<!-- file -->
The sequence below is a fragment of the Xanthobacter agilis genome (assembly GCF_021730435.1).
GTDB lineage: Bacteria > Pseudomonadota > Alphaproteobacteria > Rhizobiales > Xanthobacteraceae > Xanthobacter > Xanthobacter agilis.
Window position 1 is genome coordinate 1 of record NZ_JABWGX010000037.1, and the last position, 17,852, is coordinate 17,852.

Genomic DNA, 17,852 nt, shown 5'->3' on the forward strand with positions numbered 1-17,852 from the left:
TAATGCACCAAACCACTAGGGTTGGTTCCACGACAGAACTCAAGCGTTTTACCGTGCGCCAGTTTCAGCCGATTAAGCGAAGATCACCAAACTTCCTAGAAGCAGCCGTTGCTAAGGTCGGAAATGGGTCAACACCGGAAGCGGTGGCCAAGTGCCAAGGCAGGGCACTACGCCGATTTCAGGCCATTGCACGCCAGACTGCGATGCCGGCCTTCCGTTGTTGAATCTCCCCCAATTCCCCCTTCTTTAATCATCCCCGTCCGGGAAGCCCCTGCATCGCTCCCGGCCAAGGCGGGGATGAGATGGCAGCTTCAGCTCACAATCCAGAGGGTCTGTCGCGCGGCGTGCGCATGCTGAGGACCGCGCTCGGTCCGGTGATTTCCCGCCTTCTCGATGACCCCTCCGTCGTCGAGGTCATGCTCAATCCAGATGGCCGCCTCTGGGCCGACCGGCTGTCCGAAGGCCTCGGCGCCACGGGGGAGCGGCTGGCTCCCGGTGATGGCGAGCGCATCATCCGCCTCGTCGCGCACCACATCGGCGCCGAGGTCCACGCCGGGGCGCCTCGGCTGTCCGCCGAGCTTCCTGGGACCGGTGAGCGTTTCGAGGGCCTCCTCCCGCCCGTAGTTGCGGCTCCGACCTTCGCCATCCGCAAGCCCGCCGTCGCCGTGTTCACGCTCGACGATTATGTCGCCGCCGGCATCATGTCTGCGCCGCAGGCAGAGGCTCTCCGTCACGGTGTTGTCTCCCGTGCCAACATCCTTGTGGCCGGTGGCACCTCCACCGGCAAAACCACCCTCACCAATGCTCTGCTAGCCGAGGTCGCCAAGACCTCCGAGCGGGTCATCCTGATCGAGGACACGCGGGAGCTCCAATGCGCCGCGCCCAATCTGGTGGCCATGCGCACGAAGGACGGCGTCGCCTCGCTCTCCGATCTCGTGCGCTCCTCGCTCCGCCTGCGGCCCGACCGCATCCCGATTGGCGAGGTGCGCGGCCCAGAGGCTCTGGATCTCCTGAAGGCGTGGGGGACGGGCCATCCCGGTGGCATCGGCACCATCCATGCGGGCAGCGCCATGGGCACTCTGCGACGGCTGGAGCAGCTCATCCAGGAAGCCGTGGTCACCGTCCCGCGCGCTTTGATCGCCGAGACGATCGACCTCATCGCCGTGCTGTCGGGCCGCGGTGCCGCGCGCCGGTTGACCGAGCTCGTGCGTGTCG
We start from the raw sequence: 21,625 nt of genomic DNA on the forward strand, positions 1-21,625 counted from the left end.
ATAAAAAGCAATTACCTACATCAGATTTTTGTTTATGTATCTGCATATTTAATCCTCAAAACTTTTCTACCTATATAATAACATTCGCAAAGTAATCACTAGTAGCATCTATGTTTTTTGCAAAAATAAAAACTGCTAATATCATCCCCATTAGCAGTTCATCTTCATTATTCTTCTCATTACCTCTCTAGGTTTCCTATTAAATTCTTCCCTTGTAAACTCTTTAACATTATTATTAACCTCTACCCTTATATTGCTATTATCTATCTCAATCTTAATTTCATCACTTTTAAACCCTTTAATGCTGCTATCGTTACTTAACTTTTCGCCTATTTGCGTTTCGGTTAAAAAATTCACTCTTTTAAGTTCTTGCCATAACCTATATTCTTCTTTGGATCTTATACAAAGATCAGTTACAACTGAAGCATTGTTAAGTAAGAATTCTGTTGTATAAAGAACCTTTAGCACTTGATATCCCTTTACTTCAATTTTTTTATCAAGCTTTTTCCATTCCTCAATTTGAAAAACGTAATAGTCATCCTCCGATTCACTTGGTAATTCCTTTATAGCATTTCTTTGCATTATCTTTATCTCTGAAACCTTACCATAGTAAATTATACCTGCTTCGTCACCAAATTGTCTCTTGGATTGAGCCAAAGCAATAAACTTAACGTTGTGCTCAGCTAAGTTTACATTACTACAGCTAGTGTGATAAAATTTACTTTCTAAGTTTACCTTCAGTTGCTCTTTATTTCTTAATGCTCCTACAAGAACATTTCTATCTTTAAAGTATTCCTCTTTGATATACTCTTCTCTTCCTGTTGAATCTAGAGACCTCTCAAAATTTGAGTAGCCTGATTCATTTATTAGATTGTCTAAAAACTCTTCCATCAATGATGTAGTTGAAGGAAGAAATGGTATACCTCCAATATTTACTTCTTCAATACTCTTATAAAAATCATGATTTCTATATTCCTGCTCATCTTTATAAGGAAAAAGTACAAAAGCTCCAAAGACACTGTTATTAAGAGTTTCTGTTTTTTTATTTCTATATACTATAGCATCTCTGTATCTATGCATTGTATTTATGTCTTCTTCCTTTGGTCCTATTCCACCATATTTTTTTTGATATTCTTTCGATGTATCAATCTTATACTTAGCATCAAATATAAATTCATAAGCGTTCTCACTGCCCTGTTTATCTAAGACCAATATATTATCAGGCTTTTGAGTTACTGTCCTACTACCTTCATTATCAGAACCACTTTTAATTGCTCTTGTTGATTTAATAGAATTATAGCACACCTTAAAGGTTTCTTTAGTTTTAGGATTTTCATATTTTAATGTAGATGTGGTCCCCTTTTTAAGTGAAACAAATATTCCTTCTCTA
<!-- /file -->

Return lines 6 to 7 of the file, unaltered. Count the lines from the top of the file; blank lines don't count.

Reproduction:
We start from the raw sequence: 21,625 nt of genomic DNA on the forward strand, positions 1-21,625 counted from the left end.
ATAAAAAGCAATTACCTACATCAGATTTTTGTTTATGTATCTGCATATTTAATCCTCAAAACTTTTCTACCTATATAATAACATTCGCAAAGTAATCACTAGTAGCATCTATGTTTTTTGCAAAAATAAAAACTGCTAATATCATCCCCATTAGCAGTTCATCTTCATTATTCTTCTCATTACCTCTCTAGGTTTCCTATTAAATTCTTCCCTTGTAAACTCTTTAACATTATTATTAACCTCTACCCTTATATTGCTATTATCTATCTCAATCTTAATTTCATCACTTTTAAACCCTTTAATGCTGCTATCGTTACTTAACTTTTCGCCTATTTGCGTTTCGGTTAAAAAATTCACTCTTTTAAGTTCTTGCCATAACCTATATTCTTCTTTGGATCTTATACAAAGATCAGTTACAACTGAAGCATTGTTAAGTAAGAATTCTGTTGTATAAAGAACCTTTAGCACTTGATATCCCTTTACTTCAATTTTTTTATCAAGCTTTTTCCATTCCTCAATTTGAAAAACGTAATAGTCATCCTCCGATTCACTTGGTAATTCCTTTATAGCATTTCTTTGCATTATCTTTATCTCTGAAACCTTACCATAGTAAATTATACCTGCTTCGTCACCAAATTGTCTCTTGGATTGAGCCAAAGCAATAAACTTAACGTTGTGCTCAGCTAAGTTTACATTACTACAGCTAGTGTGATAAAATTTACTTTCTAAGTTTACCTTCAGTTGCTCTTTATTTCTTAATGCTCCTACAAGAACATTTCTATCTTTAAAGTATTCCTCTTTGATATACTCTTCTCTTCCTGTTGAATCTAGAGACCTCTCAAAATTTGAGTAGCCTGATTCATTTATTAGATTGTCTAAAAACTCTTCCATCAATGATGTAGTTGAAGGAAGAAATGGTATACCTCCAATATTTACTTCTTCAATACTCTTATAAAAATCATGATTTCTATATTCCTGCTCATCTTTATAAGGAAAAAGTACAAAAGCTCCAAAGACACTGTTATTAAGAGTTTCTGTTTTTTTATTTCTATATACTATAGCATCTCTGTATCTATGCATTGTATTTATGTCTTCTTCCTTTGGTCCTATTCCACCATATTTTTTTTGATATTCTTTCGATGTATCAATCTTATACTTAGCATCAAATATAAATTCATAAGCGTTCTCACTGCCCTGTTTATCTAAGACCAATATATTATCAGGCTTTTGAGTTACTGTCCTACTACCTTCATTATCAGAACCACTTTTAATTGCTCTTGTTGATTTAATAGAATTATAGCACACCTTAAAGGTTTCTTTAGTTTTAGGATTTTCATATTTTAATGTAGATGTGGTCCCCTTTTTAAGTGAAACAAATATTCCTTCTCTA